NEW YORK — James Levine will have a kidney removed in surgery this week, causing the conductor to miss the remainder of the Boston Symphony Orchestra's Tanglewood season.

The 65-year-old music director of both the BSO and the Metropolitan Opera will need six weeks of recovery time, the BSO said in a statement Tuesday. He is expected to be back on the podium for the start of the Met and BSO seasons in September.

Levine's kidney is being removed because of a cyst that is causing pressure and discomfort. No other treatment will be necessary, the BSO said.

"It is extremely frustrating that I need to have this surgery now," Levine said in a statement. "My projects at Tanglewood have been planned so carefully and coordinated in such detail by the festival administration. I especially regret not being here with Elliott Carter for his 100th birthday celebration, which I was looking forward to more than I can say."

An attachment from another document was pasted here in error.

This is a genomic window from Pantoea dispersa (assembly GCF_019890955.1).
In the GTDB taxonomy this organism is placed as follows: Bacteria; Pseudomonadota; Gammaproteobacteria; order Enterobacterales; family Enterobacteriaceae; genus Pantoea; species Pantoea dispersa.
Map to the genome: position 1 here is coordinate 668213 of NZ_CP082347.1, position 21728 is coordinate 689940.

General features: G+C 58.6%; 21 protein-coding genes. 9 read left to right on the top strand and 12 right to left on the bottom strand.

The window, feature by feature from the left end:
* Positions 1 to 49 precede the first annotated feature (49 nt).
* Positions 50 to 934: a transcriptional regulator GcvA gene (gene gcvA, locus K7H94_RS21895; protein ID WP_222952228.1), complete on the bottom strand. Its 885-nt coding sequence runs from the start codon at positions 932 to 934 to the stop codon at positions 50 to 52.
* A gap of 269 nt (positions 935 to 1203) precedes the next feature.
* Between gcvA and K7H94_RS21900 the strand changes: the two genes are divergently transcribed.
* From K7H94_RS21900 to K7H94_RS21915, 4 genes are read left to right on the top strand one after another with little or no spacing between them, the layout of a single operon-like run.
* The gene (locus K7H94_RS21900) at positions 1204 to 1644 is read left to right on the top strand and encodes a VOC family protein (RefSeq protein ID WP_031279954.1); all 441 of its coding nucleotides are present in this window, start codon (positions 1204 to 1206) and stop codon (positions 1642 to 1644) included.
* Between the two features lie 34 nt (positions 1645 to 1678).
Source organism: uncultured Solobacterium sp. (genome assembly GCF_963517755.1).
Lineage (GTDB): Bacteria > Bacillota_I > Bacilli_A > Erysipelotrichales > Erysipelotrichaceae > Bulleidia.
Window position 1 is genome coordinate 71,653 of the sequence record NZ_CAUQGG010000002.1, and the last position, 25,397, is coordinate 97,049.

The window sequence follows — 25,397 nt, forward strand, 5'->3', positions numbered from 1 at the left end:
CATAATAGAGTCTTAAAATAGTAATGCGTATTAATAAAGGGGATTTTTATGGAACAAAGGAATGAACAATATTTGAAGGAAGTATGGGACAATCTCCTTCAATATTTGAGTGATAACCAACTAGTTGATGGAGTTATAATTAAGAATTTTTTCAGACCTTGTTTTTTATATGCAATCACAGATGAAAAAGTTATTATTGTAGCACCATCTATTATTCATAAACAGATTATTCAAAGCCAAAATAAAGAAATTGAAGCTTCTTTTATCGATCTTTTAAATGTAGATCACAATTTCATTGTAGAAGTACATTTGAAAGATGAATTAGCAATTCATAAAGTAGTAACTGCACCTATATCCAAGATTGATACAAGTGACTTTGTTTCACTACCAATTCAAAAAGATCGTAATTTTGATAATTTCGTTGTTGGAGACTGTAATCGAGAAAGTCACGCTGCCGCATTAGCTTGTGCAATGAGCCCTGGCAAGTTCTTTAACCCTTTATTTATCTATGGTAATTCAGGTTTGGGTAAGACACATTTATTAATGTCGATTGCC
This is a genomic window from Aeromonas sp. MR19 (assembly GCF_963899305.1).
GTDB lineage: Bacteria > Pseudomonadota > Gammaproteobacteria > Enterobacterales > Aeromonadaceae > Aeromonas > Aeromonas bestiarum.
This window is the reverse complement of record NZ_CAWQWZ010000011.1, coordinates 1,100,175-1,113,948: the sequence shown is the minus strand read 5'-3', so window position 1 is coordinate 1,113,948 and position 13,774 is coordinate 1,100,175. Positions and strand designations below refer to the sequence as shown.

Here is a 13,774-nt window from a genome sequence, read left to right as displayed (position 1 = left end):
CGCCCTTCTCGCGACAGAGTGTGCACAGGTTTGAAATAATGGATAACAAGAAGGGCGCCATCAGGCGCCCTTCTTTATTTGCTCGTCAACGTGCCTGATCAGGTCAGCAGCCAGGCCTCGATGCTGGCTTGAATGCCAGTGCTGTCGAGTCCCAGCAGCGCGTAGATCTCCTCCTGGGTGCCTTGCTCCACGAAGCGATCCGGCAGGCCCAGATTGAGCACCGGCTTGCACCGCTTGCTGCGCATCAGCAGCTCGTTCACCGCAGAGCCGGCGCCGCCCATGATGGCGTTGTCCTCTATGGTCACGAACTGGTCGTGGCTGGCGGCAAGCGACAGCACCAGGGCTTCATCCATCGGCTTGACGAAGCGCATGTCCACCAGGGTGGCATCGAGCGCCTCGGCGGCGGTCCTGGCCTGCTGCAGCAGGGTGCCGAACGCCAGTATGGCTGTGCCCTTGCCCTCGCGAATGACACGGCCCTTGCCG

Levine conducted the BSO in the opening of its Tanglewood season last weekend in a concert performance of Berlioz's "Les Troyens."

He is due back at the Met to conduct a pre-opening performance of Verdi's Requiem on Sept. 18 to mark Luciano Pavarotti's death last September. He opens the Met season on Sept. 22 and the BSO season two days later.

Levine, who conducts while seated on a chair, has had some health problems in recent years. He has sciatica, and in March 2006 he tore his right rotator cuff when he tripped and fell on the stage of Boston's Symphony Hall during ovations that followed a performance.

After the operation, which kept him from performances for four months, Levine lost a significant amount of weight.

He has been music director of the BSO since 2004 and music or artistic director of the Met since 1976. He made his Met debut in 1971.